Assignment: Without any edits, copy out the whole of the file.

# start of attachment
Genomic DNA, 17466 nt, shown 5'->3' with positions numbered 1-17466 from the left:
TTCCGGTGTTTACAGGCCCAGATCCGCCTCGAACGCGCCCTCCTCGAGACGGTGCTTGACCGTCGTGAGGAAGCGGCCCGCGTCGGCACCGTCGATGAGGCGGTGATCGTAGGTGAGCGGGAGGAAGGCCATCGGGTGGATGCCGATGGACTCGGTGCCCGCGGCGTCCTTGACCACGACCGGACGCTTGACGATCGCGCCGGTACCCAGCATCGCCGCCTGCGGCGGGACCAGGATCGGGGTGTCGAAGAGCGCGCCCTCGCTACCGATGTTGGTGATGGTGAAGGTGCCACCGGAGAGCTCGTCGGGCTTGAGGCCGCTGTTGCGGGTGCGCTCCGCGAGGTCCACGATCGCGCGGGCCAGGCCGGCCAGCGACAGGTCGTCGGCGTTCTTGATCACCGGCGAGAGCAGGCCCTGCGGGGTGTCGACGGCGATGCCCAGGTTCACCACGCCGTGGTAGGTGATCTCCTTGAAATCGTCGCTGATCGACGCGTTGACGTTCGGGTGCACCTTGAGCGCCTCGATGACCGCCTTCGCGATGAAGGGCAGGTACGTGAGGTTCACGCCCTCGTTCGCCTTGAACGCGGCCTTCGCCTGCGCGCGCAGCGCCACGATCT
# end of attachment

Genomic DNA, 17466 nt, shown 5'->3' with positions numbered 1-17466 from the left:
TTCCGGTGTTTACAGGCCCAGATCCGCCTCGAACGCGCCCTCCTCGAGACGGTGCTTGACCGTCGTGAGGAAGCGGCCCGCGTCGGCACCGTCGATGAGGCGGTGATCGTAGGTGAGCGGGAGGAAGGCCATCGGGTGGATGCCGATGGACTCGGTGCCCGCGGCGTCCTTGACCACGACCGGACGCTTGACGATCGCGCCGGTACCCAGCATCGCCGCCTGCGGCGGGACCAGGATCGGGGTGTCGAAGAGCGCGCCCTCGCTACCGATGTTGGTGATGGTGAAGGTGCCACCGGAGAGCTCGTCGGGCTTGAGGCCGCTGTTGCGGGTGCGCTCCGCGAGGTCCACGATCGCGCGGGCCAGGCCGGCCAGCGACAGGTCGTCGGCGTTCTTGATCACCGGCGAGAGCAGGCCCTGCGGGGTGTCGACGGCGATGCCCAGGTTCACCACGCCGTGGTAGGTGATCTCCTTGAAATCGTCGCTGATCGACGCGTTGACGTTCGGGTGCACCTTGAGCGCCTCGATGACCGCCTTCGCGATGAAGGGCAGGTACGTGAGGTTCACGCCCTCGTTCGCCTTGAACGCGGCCTTCGCCTGCGCGCGCAGCGCCACGATCT